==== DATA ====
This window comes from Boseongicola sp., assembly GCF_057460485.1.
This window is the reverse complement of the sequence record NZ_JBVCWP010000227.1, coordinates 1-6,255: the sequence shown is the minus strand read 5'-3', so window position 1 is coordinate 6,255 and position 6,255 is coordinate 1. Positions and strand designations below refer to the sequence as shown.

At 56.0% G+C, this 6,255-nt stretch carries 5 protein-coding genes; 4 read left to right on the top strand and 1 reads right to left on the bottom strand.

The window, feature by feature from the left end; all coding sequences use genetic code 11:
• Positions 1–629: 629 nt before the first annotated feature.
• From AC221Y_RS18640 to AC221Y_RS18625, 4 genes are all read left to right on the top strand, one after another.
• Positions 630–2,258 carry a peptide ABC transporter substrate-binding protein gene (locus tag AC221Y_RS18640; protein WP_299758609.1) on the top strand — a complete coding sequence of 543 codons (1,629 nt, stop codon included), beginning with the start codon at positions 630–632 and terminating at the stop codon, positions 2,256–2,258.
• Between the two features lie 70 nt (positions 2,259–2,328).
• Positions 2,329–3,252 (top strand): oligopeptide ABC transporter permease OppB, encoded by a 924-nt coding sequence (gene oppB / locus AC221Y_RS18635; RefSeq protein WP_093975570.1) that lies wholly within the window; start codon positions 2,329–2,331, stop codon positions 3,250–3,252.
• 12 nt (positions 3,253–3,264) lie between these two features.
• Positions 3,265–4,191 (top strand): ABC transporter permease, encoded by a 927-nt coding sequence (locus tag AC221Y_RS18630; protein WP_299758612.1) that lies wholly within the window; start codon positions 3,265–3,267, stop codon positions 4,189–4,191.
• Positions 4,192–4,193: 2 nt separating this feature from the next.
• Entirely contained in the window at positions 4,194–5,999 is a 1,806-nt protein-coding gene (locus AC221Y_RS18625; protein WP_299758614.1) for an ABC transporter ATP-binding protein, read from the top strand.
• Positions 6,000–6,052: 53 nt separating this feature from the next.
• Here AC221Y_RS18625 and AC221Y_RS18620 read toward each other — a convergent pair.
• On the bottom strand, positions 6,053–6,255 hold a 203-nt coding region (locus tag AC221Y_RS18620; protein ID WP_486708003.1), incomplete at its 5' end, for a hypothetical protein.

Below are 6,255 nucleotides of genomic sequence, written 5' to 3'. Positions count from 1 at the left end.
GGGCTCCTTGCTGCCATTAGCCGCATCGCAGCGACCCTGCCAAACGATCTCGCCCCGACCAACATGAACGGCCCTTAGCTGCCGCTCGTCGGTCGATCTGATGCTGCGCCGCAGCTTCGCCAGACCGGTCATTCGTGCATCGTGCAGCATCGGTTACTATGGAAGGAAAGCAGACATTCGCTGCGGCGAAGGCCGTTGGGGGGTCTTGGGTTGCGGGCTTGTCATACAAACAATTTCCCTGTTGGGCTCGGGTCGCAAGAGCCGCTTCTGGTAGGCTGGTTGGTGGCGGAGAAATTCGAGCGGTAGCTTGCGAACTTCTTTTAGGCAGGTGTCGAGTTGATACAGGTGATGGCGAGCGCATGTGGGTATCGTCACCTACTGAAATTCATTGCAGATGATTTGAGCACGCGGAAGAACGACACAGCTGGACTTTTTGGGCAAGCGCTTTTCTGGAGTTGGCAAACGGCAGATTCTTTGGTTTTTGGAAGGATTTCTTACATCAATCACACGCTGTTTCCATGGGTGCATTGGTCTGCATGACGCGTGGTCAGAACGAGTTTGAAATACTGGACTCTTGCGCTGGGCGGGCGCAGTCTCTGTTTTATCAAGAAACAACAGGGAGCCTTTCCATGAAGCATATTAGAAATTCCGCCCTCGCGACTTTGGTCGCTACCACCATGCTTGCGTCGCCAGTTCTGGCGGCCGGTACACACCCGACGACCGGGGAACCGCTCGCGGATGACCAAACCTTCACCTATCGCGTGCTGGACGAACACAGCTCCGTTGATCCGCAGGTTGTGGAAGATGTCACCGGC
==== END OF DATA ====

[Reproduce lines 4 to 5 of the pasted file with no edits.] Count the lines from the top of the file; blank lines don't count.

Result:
The window, feature by feature from the left end; all coding sequences use genetic code 11:
• Positions 1–629: 629 nt before the first annotated feature.